Tipperary senior hurling team manager Eamon O’Shea paid a rich tribute to Brendan Cummins after the 38-year-old goalkeeper announced his retirement from the intercounty game last week.
O’Shea was coach in 2010 when Cummins won his second All-Ireland SHC medal.
O’Shea also identified Cummins as his first choice during the 2013 championship, after adopting a policy of rotation throughout the National League.
O’Shea reflected: “The biggest compliment that I can pay Brendan is his impact on the whole system. He was so professional in an amateur game – the epitome of somebody you could trust implicitly. And when I went in first, I was struck by his willingness to embrace new challenges straight away, his attention to detail and his preparation.”
When Cummins announced his retirement last week, he was fulsome in his praise of O’Shea.
Recalling how the 2007 season, when he was dropped by Michael ‘Babs’ Keating, had been a challenge, Cummins credited O’Shea with helping to resurrect his intercounty career after Liam Sheedy came on board as manager.
Cummins said: “Eamon O’Shea was the jewel in the crown. We clicked straight away. He knew what I wanted and very quickly, I learned what he wanted out of me. He opened my eyes to so many things about goalkeeping, even though I had been playing for 15 years. He completely changed the whole dynamic around how I thought and prepared. He turned me inside out. He’d been watching me for a while and saw potential in me that I hadn’t seen. Probably the thing that people saw straight away was the puckouts, better movement from forwards and the ability to spot that movement. I was in control of where I was hitting the ball and Eamon treated me like a quarterback in American football. I could start the confidence flowing through the team through my puckouts.”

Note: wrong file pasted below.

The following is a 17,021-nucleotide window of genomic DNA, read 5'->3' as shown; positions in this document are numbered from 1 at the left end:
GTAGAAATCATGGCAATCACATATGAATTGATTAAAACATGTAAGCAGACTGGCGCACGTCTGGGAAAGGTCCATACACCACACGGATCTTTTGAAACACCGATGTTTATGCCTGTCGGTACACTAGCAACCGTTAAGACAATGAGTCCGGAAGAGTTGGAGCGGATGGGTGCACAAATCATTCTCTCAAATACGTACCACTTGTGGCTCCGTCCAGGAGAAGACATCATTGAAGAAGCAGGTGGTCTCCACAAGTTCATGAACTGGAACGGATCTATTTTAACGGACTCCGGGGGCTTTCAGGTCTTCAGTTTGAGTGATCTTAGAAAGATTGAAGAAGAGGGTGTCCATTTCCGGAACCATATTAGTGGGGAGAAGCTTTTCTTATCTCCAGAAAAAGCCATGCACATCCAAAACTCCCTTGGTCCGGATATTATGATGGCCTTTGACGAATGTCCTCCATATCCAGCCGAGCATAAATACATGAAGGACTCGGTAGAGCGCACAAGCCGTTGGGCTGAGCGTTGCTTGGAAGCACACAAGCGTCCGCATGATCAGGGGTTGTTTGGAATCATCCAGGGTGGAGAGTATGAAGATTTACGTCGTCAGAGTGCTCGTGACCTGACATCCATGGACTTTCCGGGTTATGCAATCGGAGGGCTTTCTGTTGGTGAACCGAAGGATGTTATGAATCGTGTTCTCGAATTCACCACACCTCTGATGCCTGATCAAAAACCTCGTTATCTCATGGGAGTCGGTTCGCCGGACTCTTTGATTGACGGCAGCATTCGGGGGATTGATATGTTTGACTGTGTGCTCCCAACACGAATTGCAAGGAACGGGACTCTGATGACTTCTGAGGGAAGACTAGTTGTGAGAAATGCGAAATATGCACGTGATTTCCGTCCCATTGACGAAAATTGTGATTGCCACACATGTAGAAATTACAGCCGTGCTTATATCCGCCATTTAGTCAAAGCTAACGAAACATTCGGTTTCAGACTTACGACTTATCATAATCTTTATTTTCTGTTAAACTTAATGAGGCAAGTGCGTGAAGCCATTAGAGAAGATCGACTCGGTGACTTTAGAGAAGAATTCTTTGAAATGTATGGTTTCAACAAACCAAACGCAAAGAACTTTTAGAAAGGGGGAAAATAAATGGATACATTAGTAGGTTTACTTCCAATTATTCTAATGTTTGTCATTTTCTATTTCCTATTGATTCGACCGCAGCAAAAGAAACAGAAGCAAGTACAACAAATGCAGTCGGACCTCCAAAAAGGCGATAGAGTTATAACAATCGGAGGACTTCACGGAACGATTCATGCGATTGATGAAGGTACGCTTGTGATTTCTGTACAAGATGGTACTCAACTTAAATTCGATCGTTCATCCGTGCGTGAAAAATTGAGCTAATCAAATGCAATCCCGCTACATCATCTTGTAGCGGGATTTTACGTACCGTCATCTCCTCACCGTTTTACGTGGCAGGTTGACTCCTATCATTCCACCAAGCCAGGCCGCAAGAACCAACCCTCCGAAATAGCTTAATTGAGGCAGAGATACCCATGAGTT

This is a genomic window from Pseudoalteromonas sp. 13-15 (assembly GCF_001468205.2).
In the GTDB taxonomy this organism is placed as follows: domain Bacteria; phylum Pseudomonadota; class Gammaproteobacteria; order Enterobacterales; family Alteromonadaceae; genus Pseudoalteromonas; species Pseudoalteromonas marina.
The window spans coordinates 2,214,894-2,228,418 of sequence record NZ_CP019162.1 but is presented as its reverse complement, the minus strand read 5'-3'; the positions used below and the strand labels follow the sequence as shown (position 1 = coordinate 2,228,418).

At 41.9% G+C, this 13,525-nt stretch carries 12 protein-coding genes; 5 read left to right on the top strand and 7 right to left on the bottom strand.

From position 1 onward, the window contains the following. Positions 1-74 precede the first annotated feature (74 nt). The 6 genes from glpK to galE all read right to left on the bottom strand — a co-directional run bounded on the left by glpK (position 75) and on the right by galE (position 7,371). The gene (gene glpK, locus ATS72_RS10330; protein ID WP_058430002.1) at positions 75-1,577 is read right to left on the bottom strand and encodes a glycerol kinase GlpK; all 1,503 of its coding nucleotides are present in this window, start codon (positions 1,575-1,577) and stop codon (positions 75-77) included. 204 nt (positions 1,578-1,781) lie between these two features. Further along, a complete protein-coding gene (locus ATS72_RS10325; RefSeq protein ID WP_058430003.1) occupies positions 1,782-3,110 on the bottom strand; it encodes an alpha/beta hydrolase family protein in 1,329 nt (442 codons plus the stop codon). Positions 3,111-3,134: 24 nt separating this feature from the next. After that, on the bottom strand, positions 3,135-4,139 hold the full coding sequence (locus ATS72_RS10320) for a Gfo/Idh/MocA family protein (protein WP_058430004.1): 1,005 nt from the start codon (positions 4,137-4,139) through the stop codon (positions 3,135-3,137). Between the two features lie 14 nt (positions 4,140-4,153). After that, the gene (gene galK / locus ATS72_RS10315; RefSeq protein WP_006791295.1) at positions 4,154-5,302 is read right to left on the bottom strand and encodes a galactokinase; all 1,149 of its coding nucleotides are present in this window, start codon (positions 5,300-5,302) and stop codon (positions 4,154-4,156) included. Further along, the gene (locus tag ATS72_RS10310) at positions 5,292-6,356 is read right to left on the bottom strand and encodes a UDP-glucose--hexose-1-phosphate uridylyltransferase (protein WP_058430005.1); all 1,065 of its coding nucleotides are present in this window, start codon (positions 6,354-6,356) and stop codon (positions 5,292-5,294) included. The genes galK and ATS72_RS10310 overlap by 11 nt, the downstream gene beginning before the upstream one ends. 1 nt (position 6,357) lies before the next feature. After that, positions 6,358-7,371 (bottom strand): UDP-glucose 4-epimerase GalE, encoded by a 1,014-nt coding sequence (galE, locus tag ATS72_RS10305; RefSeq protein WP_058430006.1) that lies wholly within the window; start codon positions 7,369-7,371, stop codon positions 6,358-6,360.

O’Shea reacted: “One of the things that a goalie has to give out straight away is confidence and belief. That came through him, through the team, squad and management. He was the epitome of all things that people talk about in great sports men and women – preparation, attention to detail, practice, concentration on process. All the things we read about as coaches, he had that. It’s so difficult to get people like that.”